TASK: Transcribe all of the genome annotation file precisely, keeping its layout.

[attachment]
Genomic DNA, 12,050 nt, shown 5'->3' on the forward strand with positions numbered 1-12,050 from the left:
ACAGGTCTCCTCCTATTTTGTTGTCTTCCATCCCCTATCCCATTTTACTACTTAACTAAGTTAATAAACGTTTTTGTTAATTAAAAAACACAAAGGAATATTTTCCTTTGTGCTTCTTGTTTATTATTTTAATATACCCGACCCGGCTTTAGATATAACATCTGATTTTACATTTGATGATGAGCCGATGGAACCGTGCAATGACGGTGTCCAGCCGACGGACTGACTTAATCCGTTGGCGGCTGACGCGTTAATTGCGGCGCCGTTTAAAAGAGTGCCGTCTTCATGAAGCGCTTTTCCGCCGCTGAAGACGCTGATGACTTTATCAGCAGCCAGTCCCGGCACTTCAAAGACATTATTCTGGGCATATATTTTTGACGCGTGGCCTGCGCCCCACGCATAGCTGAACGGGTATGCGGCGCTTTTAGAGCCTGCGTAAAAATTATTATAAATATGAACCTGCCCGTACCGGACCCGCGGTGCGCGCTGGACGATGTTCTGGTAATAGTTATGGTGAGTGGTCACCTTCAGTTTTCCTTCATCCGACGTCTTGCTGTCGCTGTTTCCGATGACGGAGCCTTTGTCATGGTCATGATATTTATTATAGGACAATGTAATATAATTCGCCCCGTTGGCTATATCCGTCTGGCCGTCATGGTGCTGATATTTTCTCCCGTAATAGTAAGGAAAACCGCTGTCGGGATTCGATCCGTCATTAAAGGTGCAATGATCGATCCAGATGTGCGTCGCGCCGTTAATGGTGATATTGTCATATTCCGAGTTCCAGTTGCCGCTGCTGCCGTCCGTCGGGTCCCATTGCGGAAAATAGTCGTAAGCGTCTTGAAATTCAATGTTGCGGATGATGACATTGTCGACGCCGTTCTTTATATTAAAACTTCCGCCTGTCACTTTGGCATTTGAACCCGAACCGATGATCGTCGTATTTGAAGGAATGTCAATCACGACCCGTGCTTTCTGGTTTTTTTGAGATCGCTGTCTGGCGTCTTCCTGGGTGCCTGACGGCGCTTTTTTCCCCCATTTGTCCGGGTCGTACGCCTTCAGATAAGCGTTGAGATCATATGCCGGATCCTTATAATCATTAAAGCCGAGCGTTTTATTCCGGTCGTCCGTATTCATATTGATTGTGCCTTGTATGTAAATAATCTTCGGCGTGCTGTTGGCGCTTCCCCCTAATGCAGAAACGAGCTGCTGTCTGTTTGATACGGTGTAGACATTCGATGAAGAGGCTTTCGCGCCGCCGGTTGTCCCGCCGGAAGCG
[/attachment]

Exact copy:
Genomic DNA, 12,050 nt, shown 5'->3' on the forward strand with positions numbered 1-12,050 from the left:
ACAGGTCTCCTCCTATTTTGTTGTCTTCCATCCCCTATCCCATTTTACTACTTAACTAAGTTAATAAACGTTTTTGTTAATTAAAAAACACAAAGGAATATTTTCCTTTGTGCTTCTTGTTTATTATTTTAATATACCCGACCCGGCTTTAGATATAACATCTGATTTTACATTTGATGATGAGCCGATGGAACCGTGCAATGACGGTGTCCAGCCGACGGACTGACTTAATCCGTTGGCGGCTGACGCGTTAATTGCGGCGCCGTTTAAAAGAGTGCCGTCTTCATGAAGCGCTTTTCCGCCGCTGAAGACGCTGATGACTTTATCAGCAGCCAGTCCCGGCACTTCAAAGACATTATTCTGGGCATATATTTTTGACGCGTGGCCTGCGCCCCACGCATAGCTGAACGGGTATGCGGCGCTTTTAGAGCCTGCGTAAAAATTATTATAAATATGAACCTGCCCGTACCGGACCCGCGGTGCGCGCTGGACGATGTTCTGGTAATAGTTATGGTGAGTGGTCACCTTCAGTTTTCCTTCATCCGACGTCTTGCTGTCGCTGTTTCCGATGACGGAGCCTTTGTCATGGTCATGATATTTATTATAGGACAATGTAATATAATTCGCCCCGTTGGCTATATCCGTCTGGCCGTCATGGTGCTGATATTTTCTCCCGTAATAGTAAGGAAAACCGCTGTCGGGATTCGATCCGTCATTAAAGGTGCAATGATCGATCCAGATGTGCGTCGCGCCGTTAATGGTGATATTGTCATATTCCGAGTTCCAGTTGCCGCTGCTGCCGTCCGTCGGGTCCCATTGCGGAAAATAGTCGTAAGCGTCTTGAAATTCAATGTTGCGGATGATGACATTGTCGACGCCGTTCTTTATATTAAAACTTCCGCCTGTCACTTTGGCATTTGAACCCGAACCGATGATCGTCGTATTTGAAGGAATGTCAATCACGACCCGTGCTTTCTGGTTTTTTTGAGATCGCTGTCTGGCGTCTTCCTGGGTGCCTGACGGCGCTTTTTTCCCCCATTTGTCCGGGTCGTACGCCTTCAGATAAGCGTTGAGATCATATGCCGGATCCTTATAATCATTAAAGCCGAGCGTTTTATTCCGGTCGTCCGTATTCATATTGATTGTGCCTTGTATGTAAATAATCTTCGGCGTGCTGTTGGCGCTTCCCCCTAATGCAGAAACGAGCTGCTGTCTGTTTGATACGGTGTAGACATTCGATGAAGAGGCTTTCGCGCCGCCGGTTGTCCCGCCGGAAGCG